Black Jack – The only “classic” manga on this list, Black Jack is sort of what you might imagine a 1970s manga based on the story of House would be: an arrogant, opinionated, but exceedingly talented doctor (the titular Black Jack) works illegally without a medical license, his having been revoked by the closed-minded Medical Board. Created by the “godfather” of manga, Osamu Tezuka (who also had a medical degree), it's a great way to see some of the origins of today's manga while retaining a really interesting story, colorful characters, and a certain ambivalence of ethics-- sometimes Black Jack is very helpful and operates for cheap or free on those who need it, and occasionally he uses his immense skill to teach others a lesson. An absolute must-read for manga fans and I think a good choice for non-manga fans as well.
Comics for Manga Readers
Watchmen – You have no excuse now, guys, since it's entirely possible that the Watchmen film-- which looked SO awesome –may or may not ever see a theatrical release. Or even a DVD release. This seminal comic is so phenomenal it even lands on Time's top 100 novels of all time, right up there with Lolita and Catch-22 and the like. Set in a world where there are almost no “super” heroes and masked vigilante-ism has become illegal, a group of former-heroes stumble upon a massive conspiracy and reunite to stop it. It's a dark, ugly, violent tale written in the middle of the 80s and the nuclear war scare, and it's absolutely phenomenal. Get to it.
Sandman – In all likelihood, more than a few of you have already read Neil Gaiman's popular graphic novel series, which features a wide variety of stories and an even wider variety of artists (including one volume, which is actually a novel illustrated by Yoshitaka Amano himself). The setting is Infinite; a lot happens in our usual world but much occurs behind the scenes, where seven mystical anthropomorphizations-- Death, Desire, Despair, Delirium, Destruction, Destiny, and our hero Dream –keep the world running as we're used to. Gaiman's style is occasionally a bit too self-congratulatory (and very '80s/'90s goth) for some, but he makes a phenomenal poet alongside a visual medium and Sandman is definitely some of his best work.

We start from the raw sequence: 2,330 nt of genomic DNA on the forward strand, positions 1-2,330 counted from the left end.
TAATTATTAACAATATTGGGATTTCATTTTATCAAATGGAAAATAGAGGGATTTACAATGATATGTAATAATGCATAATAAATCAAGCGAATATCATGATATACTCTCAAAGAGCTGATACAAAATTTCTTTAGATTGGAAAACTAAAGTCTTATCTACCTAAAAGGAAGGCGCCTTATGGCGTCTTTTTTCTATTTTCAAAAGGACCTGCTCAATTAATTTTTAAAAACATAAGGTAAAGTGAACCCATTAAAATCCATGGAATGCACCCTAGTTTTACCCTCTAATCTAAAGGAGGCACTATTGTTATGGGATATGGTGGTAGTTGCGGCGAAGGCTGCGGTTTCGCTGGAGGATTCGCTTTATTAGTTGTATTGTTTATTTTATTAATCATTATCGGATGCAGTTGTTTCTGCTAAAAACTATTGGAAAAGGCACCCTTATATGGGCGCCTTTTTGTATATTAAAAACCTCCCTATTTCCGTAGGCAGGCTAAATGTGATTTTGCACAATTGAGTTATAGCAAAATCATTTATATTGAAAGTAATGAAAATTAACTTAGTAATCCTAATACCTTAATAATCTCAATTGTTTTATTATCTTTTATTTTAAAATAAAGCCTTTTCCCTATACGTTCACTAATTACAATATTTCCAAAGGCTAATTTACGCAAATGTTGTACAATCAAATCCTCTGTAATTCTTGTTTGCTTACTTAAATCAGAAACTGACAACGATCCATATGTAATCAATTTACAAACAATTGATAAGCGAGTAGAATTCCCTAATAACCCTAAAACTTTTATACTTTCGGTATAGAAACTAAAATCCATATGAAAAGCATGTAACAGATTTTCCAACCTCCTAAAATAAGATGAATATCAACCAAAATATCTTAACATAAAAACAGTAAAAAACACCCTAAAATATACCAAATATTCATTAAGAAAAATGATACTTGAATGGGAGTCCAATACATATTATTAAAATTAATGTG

Fables – Imagine if all the fairy tales you were told as a child were true. Now imagine if all of the characters established their own community in New York City, having been kicked out of their fairy land homes by an enemy known only as The Adversary. That's the basic setup for Fables, which features reimagined versions of the characters (Prince Charming, for example, as a cheating cur who has been divorced from Snow White). There's still plenty of conflict even in Fabletown, however...anyone animal-like (or otherwise incapable of participating in normal human society) gets sent to The Farm in upstate New York. It's a lively series, although it's not all as cutesy and fun as it may sound, and it's won fourteen Eisner awards over the years.
Astonishing X-Men – If you've always been interested in reading X-Men but felt daunted by the sheer volume of comics out there, this is a great option for you, because it reintroduces many characters and a fair bit of the story, and it just started in '04, making it a bit more accessible as an ongoing series. (Make sure you're getting the volumes written by the inimitable Joss Whedon, as prior volumes are really different tales even if they share a name.) This is less an “amazing comic!” recommendation and more a “really good, solid comic that'd be easy to get into” recommendation.
Kingdom Come – This, on the other hand, is an amazing comic that is also very accessible. The basic premise is that the next generation of superheroes-- the ones who come after Superman, Batman, Wonder Woman, etc. The only problem is that the next generation consists primarily of chaos-loving, irresponsible types, and Superman himself has hidden away in his Fortress of Solitude after the death of Lois Lane, leaving no role model for the young'uns...until he hears of the havoc being wreaked. At only four (long) issues, this piece is an interesting follow-up to the classic superheroes that many of us are familiar with, even if we never read their original comic series.